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Q & A
Q&A Mark Gornik: African Christianity, a gift for the Western church Faith & Leadership, Jun 15, 2012
Out of sight of most Americans, African Christianity is thriving in New York and other cities, here and around the globe. It is a gift in our midst, a vivid reminder “that Christ is about flourishing, that God is interested in our bodies, our hearts and our souls,” says the Rev. Mark Gornik, author of Word Made Global: Stories of African Christianity in New York City (Wm. B. Eerdmans Publishing Company).
Dr. Gornik, founder and director of City Seminary of New York, spent 10 years studying African Christianity in New York. Before moving there in 1998, he co-founded New Song Community Church in Baltimore. He spoke recently with Faith & Leadership.
How did you get interested in studying African churches in New York City? I moved to Harlem to work on starting a second New Song Community Church, and I noticed there was a large African immigrant community in the neighborhood, primarily from Senegal, Mali and Ivory Coast. I began to get a sense of the city’s profound demographic changes. Since the 1980s and the 1990s, there has been a great immigration to New York from the non-Western world. It struck me that, if Christianity was growing around the world and many of those places were now connected to New York City, then perhaps the church was growing in New York in ways that reflected those connections.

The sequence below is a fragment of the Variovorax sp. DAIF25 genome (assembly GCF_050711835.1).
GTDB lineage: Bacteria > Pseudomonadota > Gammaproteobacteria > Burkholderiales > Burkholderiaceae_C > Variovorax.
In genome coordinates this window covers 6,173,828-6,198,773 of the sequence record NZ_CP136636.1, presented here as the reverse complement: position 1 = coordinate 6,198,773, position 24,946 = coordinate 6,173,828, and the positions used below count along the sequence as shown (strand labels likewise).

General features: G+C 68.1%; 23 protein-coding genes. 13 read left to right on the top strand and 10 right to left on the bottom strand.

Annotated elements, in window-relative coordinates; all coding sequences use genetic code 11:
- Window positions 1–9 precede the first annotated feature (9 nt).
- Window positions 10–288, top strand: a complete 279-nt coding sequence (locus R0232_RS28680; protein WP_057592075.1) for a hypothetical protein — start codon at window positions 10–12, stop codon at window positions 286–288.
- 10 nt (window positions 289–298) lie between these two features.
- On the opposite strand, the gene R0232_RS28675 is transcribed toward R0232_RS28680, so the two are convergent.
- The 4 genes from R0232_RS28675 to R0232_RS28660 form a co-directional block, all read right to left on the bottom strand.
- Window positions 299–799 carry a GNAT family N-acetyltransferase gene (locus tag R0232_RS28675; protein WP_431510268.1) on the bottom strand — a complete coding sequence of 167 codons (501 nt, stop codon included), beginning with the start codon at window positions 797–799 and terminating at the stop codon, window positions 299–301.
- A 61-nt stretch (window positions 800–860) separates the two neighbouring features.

I was reading a book by Andrew Walls, The Missionary Movement in Christian History, and I thought, “What he’s describing is what I think is happening in New York.” I went and met him at Princeton Seminary, and he helped guide my movement into this work. So, I found one church, and I went from there.
You went all over the five boroughs of New York, tracking down and studying these churches, right? When I started 10 or more years ago, there wasn’t one article or book on African churches in the United States that I was aware of. So I tried to see if there were any churches. It wasn’t a question of, “Where are they?” It was a question of, “Are there any?”